Understanding the Role of the Electron Selective Contact in Perovskite Solar Cells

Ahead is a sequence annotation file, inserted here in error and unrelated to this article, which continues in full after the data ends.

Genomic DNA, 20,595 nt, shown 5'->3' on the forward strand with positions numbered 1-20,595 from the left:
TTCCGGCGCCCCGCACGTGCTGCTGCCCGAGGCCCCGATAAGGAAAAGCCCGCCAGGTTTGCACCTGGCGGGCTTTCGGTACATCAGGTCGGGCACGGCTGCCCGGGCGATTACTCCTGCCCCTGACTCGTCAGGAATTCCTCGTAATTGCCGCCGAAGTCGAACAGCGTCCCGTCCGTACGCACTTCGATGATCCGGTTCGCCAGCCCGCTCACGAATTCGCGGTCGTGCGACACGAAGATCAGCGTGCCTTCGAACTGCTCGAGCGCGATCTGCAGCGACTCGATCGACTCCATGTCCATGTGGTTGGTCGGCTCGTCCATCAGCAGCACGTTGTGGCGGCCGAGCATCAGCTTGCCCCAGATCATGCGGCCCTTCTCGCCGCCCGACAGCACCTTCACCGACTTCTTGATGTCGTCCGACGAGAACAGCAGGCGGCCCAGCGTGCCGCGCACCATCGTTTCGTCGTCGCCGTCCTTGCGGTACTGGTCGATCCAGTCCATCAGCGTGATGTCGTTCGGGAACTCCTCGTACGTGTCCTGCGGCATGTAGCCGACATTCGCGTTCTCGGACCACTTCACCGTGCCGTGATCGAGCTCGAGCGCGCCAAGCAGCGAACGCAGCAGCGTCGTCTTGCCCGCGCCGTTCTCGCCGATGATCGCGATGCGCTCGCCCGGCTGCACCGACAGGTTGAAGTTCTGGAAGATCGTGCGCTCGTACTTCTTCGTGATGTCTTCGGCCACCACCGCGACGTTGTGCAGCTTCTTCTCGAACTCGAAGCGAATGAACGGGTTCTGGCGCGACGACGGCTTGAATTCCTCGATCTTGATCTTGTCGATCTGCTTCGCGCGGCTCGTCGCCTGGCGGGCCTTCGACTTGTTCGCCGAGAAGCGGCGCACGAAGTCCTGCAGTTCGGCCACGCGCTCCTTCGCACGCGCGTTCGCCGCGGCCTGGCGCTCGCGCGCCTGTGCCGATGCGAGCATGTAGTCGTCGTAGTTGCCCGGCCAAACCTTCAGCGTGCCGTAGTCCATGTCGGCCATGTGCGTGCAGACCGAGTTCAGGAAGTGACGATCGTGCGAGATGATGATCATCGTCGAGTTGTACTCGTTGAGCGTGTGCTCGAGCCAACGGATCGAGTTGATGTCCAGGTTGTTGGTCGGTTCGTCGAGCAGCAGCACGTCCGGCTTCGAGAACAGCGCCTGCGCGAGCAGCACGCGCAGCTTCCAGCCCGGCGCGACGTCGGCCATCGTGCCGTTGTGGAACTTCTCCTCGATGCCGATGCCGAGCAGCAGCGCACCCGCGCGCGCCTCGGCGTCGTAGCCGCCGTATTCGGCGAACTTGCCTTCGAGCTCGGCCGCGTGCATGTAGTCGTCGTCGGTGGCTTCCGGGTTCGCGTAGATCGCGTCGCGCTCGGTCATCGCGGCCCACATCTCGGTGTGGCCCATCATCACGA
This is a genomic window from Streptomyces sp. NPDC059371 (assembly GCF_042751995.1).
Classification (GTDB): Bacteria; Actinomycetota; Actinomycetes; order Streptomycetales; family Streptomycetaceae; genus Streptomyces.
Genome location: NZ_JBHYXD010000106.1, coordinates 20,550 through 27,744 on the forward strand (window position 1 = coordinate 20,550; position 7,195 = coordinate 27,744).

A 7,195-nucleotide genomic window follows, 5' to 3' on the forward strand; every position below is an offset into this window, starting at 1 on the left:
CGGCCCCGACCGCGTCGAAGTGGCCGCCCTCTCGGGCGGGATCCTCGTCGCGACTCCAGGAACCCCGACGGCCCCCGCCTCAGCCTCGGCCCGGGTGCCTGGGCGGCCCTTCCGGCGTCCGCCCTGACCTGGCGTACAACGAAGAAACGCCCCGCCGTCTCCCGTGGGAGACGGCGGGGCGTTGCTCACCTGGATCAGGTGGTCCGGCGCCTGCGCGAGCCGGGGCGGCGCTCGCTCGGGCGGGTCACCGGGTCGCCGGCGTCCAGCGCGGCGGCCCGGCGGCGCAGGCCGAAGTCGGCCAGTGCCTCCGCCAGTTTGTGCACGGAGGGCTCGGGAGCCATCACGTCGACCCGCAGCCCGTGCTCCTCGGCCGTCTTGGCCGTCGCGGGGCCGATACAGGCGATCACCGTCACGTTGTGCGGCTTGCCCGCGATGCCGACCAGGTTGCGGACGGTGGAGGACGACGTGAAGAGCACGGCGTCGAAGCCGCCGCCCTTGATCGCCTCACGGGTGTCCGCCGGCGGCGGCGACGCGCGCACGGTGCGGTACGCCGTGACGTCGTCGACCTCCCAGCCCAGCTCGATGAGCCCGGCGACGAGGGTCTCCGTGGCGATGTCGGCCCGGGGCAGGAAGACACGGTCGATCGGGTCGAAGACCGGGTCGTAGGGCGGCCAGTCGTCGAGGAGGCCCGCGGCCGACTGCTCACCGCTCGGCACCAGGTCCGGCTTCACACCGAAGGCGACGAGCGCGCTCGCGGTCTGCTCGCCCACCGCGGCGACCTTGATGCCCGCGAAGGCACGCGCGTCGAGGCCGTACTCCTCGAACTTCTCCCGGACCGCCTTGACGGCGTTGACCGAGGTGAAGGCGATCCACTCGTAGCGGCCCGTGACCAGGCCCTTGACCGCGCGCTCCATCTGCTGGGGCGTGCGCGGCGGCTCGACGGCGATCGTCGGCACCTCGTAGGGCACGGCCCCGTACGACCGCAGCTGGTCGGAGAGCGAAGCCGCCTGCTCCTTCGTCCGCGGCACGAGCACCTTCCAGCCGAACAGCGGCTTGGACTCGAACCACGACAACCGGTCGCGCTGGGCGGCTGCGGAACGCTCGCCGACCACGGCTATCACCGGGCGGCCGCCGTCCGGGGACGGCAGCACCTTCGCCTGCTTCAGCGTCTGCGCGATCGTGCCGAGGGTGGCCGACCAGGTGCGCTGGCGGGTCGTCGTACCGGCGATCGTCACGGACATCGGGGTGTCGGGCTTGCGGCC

Perovskite solar cells (PSC) have generated excitement in the field of emerging photovoltaics due to their high efficiencies, easy manufacturability and low cost. Over the last few years it has become clear that the electron selective layer is critical to the performance of perovskite solar cells. PSC have made large increases in efficiency, but there are still problems with long term stability. A number of researchers have shown that organic contacts can be used to drastically reduce JV hysteresis in PSC, but it has also been observed that the hysteresis reappears as the cell ages. This project will focus on better understanding the role of these selective contacts in perovskite solar cells – it will involve materials preparation, making complete solar cells and characterisation using a wide range of techniques (including AFM, SEM, XRD, PL and µ-SR). We also have the scope to look at non-standard perovskite materials with enhanced water stability and to work with the project partners to carry out long term stability testing on new devices. The studentship is in the Department of Chemistry at the University of Bath. For more information on what to expect as a CDT-PV student then please see our CDT-PV Handbook that can be downloaded from the CDT-PV website. The supervisory team includes Dr. Petra Cameron and Dr. Simon Lewis at the University of Bath. To apply for this studentship, send your CV to Dr. Petra Cameron (firstname.lastname@example.org) before the 20th January 2017. Please also contact email@example.com if you require any further information. To be eligible for the award a student must have no restrictions on how long they can stay in the UK and have been ordinarily resident in the UK for at least 3 years prior to the start of the studentship.